REP. Barney Frank has got himself and his party and the Congress in trouble with the revelation that he hired a male prostitute as a personal aide who then set up shop in the lawmaker's home. Tawdry and prurient are among the adjectives that come to mind. The Massachusetts Democrat says he was trying to reform the other man and didn't know of the illegal activity being conducted in his Capitol Hill apartment. If that's true, he is still guilty of very bad judgment. He admits this in calling for a full investigation by the House ethics committee.
There are serious questions of professionalism and morality here, as well as the need to protect voters' trust. Elected figures, after all, do represent more than their job description. The challenge for Frank is to demonstrate that his public life has not been undermined by what many feel is a questionable lifestyle.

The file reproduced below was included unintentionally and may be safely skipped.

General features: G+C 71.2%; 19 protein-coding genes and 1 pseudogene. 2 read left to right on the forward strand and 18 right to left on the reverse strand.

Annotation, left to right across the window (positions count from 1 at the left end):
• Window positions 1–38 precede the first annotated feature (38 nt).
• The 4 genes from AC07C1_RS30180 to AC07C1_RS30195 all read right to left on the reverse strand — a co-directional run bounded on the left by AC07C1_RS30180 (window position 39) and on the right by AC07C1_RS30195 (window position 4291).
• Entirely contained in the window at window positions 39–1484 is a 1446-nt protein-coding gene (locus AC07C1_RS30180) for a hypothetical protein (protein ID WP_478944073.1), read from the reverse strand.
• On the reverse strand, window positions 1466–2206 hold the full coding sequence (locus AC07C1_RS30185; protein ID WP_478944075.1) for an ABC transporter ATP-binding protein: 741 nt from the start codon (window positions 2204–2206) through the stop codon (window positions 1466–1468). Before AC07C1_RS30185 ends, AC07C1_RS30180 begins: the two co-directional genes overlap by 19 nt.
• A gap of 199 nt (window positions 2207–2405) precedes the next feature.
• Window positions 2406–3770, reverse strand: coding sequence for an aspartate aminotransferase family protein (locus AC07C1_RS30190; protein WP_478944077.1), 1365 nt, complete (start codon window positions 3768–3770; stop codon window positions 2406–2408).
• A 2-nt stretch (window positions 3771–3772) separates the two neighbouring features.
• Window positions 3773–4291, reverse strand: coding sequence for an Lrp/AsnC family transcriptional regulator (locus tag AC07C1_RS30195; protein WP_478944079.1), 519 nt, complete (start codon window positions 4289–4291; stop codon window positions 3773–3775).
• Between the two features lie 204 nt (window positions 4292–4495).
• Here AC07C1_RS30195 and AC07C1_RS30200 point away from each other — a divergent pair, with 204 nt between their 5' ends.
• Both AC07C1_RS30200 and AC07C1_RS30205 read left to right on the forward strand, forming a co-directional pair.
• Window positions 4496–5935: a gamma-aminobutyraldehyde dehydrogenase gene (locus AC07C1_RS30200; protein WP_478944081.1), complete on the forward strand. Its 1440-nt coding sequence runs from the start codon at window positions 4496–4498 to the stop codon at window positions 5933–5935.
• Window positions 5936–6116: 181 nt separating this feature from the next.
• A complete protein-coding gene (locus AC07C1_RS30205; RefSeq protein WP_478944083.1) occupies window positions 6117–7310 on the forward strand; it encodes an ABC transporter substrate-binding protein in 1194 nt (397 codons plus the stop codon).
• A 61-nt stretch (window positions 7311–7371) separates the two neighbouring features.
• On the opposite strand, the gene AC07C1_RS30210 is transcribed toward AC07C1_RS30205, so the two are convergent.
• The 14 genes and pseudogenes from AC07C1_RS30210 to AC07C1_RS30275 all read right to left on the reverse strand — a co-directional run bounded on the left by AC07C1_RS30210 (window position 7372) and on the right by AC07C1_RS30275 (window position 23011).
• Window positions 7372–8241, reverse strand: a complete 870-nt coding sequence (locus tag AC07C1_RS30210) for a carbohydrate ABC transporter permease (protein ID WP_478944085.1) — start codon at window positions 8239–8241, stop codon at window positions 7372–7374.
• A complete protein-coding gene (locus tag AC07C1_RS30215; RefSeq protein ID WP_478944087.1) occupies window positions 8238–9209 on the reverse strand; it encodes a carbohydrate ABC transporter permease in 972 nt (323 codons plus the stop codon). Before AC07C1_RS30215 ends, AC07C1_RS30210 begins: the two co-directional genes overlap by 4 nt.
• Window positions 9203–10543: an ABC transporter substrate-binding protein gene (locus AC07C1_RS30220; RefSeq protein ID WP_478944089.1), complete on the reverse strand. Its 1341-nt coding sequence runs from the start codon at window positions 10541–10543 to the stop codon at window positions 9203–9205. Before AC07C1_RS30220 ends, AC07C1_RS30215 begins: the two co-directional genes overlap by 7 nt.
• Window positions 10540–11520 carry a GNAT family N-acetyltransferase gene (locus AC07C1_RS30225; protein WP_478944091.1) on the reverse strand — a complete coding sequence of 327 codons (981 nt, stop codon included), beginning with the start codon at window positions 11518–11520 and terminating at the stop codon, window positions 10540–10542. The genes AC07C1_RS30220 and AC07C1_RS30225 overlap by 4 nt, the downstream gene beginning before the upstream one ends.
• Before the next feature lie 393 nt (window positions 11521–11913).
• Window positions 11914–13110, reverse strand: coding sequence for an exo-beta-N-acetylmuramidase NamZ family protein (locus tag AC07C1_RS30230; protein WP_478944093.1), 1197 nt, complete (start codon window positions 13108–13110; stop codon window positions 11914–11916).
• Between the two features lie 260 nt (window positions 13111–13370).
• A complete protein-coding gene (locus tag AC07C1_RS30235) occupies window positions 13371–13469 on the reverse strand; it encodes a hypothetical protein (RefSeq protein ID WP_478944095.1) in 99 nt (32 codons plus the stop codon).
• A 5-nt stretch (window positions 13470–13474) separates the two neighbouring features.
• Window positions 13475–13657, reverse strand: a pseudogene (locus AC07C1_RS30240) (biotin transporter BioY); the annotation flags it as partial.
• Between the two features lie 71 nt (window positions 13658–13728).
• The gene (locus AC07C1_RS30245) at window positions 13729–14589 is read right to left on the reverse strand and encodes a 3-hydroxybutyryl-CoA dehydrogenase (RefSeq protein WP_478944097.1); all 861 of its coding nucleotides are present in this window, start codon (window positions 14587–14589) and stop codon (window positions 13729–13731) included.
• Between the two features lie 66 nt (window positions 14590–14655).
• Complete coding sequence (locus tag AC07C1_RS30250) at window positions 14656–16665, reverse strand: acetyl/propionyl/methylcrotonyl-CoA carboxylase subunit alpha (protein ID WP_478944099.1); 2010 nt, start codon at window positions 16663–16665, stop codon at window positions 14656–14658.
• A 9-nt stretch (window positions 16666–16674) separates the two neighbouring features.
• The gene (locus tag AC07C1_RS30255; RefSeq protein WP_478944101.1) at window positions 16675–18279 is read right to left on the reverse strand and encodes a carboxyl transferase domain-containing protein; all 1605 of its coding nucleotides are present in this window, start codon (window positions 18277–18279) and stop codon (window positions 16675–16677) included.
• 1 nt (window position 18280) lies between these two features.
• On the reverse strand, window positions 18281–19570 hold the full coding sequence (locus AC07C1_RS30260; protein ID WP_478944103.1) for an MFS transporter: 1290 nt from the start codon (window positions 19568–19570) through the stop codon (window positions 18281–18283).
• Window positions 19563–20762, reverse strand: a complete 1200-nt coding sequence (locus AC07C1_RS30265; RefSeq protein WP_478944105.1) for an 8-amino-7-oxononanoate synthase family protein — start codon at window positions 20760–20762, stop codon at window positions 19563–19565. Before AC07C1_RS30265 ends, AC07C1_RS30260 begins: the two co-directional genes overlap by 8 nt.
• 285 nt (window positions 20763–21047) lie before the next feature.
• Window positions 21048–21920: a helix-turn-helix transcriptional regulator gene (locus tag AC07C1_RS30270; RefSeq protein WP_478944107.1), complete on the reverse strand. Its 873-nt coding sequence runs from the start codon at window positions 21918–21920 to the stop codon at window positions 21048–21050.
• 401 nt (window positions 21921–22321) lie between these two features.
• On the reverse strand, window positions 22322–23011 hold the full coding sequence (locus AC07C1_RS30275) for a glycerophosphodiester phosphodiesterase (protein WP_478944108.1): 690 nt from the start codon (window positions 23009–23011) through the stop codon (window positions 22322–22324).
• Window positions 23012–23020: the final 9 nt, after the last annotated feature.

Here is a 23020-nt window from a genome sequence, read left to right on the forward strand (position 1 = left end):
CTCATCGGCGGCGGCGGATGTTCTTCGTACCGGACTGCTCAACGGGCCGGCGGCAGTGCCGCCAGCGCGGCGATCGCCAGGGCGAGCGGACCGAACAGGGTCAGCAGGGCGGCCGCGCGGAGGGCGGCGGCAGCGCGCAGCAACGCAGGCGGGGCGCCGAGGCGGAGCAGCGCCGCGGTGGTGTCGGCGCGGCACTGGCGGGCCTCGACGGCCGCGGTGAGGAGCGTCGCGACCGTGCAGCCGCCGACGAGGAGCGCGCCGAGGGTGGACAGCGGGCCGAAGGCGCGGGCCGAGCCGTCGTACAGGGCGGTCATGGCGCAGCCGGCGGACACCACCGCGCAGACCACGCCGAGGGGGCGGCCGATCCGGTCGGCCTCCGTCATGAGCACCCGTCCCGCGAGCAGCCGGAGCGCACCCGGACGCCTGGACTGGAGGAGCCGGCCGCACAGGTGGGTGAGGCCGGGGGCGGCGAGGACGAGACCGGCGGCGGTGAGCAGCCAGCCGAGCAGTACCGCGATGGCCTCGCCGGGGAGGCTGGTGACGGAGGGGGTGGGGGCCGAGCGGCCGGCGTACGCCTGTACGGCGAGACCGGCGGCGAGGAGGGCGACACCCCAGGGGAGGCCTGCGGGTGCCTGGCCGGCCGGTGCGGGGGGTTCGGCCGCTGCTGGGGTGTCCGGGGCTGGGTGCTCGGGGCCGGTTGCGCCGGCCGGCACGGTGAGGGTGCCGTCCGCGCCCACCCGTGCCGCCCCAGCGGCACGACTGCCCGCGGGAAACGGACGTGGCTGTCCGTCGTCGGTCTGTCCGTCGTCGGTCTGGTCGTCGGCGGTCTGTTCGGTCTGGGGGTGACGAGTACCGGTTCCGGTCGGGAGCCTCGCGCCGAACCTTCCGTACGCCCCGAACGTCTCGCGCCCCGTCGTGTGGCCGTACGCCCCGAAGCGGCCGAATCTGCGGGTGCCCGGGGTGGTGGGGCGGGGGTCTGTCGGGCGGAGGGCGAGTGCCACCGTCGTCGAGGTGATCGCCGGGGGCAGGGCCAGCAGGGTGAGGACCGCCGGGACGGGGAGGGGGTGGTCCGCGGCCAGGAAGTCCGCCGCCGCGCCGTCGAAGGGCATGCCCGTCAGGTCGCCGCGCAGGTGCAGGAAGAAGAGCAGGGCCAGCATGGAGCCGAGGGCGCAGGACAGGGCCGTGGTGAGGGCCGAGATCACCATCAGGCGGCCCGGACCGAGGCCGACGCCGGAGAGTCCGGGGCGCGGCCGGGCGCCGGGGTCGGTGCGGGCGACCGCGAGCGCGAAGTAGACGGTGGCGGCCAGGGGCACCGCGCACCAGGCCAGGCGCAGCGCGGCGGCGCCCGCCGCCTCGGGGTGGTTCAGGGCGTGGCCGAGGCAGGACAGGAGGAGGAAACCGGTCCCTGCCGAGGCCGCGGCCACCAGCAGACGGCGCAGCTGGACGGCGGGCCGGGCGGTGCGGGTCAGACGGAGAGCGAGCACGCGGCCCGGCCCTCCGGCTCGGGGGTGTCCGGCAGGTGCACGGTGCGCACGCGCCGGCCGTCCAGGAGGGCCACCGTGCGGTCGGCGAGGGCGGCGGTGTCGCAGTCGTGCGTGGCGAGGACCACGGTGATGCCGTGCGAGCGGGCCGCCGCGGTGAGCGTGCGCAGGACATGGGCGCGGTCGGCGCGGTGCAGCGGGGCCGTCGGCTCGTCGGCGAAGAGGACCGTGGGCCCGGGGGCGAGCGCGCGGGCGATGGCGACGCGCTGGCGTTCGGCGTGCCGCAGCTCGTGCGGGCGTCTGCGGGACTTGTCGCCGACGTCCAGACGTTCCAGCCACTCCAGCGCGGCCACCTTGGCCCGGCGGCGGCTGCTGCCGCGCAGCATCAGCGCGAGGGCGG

His colleagues must determine whether Frank's conduct violated House rules of conduct. It's up to his constituents (who reelected him overwhelmingly after he had revealed his homosexuality in 1987) to decide whether he is fit to represent them.
Frank has spent most of his adult life as an effective and articulate lawmaker - first in Massachusetts and then in Washington. He represents the liberal wing of his party, but conservatives also appreciate his debating style. It is worth noting that he has pushed for ethics reform in Congress and was among those voting to investigate charges of sexual misconduct against a fellow Democrat. Until now, in other words, his record as a conscientious lawmaker has been good. That can be said whether or not one agrees with particular positions.
If it turns out Barney Frank must step down, his background as a scholar and lawyer will offer other opportunities for public service. It's sad and unsettling that Congress faces yet another question of ethics among its members. It should move quickly and thoroughly to get to the bottom of the Frank affair.